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#9
jen

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I've updated the wording on that comment. My reasoning stands. And the bar example isn't exactly the same since I don't go to bars to see a band. Rather, I go to a bar and drink, I don't mind the band playing in that bar since I'm not paying for them exclusively.

I see the value of the price for Rust. The amount of money pays for their time fixing the mistakes they've made while developing the game. Now if Rust developers were our employees, they would be fired for doing a sloppy job. If they knew what they were doing and had the ability to create their game as efficiently as possible, we might have a cheaper and more polished game today.

I actually paid for Rust at retail price some time ago. I had to refund it because it ran terribly on my PC. I paid about the same price for GTA 5, and I kept it because it ran fine. GTA 5 has more elements in-game compared to Rust. Rust doesn't deserve to have the same price tag as GTA 5. If consumers were more aware of the value of their money, they would say exactly the same.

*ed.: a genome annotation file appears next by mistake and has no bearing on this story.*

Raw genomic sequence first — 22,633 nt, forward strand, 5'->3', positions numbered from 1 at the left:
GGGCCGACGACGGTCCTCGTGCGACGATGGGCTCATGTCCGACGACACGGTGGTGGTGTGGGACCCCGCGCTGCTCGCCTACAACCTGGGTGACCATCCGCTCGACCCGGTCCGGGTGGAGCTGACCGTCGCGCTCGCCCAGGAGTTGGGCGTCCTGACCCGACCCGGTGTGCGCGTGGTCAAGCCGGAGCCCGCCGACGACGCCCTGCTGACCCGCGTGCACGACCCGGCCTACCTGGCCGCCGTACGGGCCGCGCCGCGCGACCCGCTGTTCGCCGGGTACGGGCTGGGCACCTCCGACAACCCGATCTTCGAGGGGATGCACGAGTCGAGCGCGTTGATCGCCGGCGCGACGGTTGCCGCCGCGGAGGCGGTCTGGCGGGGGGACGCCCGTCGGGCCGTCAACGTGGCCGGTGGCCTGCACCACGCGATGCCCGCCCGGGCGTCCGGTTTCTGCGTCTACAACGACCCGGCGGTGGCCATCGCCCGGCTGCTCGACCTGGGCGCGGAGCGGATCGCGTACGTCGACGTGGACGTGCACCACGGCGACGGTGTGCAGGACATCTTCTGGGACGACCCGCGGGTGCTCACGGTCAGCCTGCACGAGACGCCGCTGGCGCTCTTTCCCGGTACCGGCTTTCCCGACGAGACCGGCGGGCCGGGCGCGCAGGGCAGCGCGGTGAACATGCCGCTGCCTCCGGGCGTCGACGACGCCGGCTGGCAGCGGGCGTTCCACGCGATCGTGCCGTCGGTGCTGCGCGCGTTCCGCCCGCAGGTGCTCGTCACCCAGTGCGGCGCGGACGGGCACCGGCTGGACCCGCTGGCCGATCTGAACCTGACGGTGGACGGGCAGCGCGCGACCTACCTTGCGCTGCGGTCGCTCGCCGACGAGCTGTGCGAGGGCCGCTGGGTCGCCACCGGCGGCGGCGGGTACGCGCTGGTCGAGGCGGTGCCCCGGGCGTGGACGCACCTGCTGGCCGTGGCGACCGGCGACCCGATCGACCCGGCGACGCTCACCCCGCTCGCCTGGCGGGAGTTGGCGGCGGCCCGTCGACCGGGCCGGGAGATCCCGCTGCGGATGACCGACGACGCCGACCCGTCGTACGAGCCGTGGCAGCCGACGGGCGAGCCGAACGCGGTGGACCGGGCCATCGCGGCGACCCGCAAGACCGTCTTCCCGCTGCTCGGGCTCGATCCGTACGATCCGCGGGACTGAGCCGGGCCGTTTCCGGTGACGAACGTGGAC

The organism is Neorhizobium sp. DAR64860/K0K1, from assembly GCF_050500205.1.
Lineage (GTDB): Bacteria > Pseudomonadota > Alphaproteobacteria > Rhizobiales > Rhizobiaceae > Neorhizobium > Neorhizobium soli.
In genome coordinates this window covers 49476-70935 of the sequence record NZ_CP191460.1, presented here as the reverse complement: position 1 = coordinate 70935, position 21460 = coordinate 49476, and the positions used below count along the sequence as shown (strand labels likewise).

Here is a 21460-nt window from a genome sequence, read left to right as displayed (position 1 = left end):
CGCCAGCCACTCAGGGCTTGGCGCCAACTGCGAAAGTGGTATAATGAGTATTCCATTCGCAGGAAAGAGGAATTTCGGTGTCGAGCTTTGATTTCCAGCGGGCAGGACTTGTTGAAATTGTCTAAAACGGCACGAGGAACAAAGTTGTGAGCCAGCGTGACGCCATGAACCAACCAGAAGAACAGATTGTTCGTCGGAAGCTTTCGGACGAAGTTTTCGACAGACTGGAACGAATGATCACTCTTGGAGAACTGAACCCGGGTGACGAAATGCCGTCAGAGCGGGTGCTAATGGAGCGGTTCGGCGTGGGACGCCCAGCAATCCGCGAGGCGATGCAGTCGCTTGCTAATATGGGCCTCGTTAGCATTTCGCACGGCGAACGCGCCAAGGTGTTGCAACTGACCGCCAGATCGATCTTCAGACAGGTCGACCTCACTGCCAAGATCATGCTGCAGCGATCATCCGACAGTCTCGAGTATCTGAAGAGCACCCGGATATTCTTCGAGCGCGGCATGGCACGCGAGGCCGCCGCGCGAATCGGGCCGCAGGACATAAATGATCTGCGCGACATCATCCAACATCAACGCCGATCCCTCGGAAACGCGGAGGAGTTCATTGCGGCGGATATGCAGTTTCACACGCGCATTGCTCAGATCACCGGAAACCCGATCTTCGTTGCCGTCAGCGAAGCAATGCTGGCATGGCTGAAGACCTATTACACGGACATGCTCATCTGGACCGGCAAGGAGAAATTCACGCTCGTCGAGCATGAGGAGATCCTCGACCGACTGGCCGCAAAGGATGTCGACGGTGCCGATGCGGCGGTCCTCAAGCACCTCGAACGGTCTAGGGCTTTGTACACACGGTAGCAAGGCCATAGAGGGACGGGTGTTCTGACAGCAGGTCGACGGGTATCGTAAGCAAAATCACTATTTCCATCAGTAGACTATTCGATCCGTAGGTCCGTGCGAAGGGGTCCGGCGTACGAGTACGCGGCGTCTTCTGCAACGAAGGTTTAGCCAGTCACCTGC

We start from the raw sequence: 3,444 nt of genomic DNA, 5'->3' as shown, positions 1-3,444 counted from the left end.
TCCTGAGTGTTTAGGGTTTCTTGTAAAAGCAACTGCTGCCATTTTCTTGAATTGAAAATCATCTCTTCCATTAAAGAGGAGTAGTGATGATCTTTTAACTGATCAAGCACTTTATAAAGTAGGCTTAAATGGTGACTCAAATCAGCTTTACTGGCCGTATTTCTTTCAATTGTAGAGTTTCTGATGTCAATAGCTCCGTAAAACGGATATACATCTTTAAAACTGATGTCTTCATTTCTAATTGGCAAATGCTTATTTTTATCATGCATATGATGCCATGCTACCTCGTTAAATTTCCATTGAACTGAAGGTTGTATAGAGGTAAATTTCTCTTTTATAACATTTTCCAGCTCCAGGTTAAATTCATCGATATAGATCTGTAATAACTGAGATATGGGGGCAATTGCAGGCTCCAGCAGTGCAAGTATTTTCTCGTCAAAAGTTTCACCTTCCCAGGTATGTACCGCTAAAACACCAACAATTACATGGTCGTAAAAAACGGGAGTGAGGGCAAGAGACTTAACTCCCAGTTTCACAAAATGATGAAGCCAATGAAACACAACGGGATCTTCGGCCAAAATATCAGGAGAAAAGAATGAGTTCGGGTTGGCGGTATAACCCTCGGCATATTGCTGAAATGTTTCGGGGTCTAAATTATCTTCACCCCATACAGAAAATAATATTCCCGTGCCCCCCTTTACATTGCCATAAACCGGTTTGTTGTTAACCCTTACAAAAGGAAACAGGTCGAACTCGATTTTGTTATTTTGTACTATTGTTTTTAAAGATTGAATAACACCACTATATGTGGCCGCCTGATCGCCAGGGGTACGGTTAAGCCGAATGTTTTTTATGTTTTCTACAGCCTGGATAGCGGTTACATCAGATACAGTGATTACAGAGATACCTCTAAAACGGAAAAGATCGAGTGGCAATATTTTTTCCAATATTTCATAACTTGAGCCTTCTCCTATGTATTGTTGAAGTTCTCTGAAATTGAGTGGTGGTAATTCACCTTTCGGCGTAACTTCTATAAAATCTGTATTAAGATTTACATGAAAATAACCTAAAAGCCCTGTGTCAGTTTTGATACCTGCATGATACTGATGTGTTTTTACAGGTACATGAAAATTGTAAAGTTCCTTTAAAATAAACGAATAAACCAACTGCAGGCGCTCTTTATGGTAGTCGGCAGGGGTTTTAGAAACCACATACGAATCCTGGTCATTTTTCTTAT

#10
Rick

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Yet the market decided otherwise and now Gary is a millionaire. Mostly from Gary's mod but Rust helped. Anyway you may not go to a bar and pay a cover to watch a small band play but others do. Difference of value. No sense in trying to force your values on others. It is what it is.
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#11
jen

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You have the choice to ignore it. The topic is not forced upon anyone. Besides, you're projecting.

Also, Gary's mod is actually a good game, and its price is right. It would be wrong to assume that Rust belongs in the same category as GMod in relation to our topic.

Quote

you may not go to a bar and pay a cover to watch a small band play but others do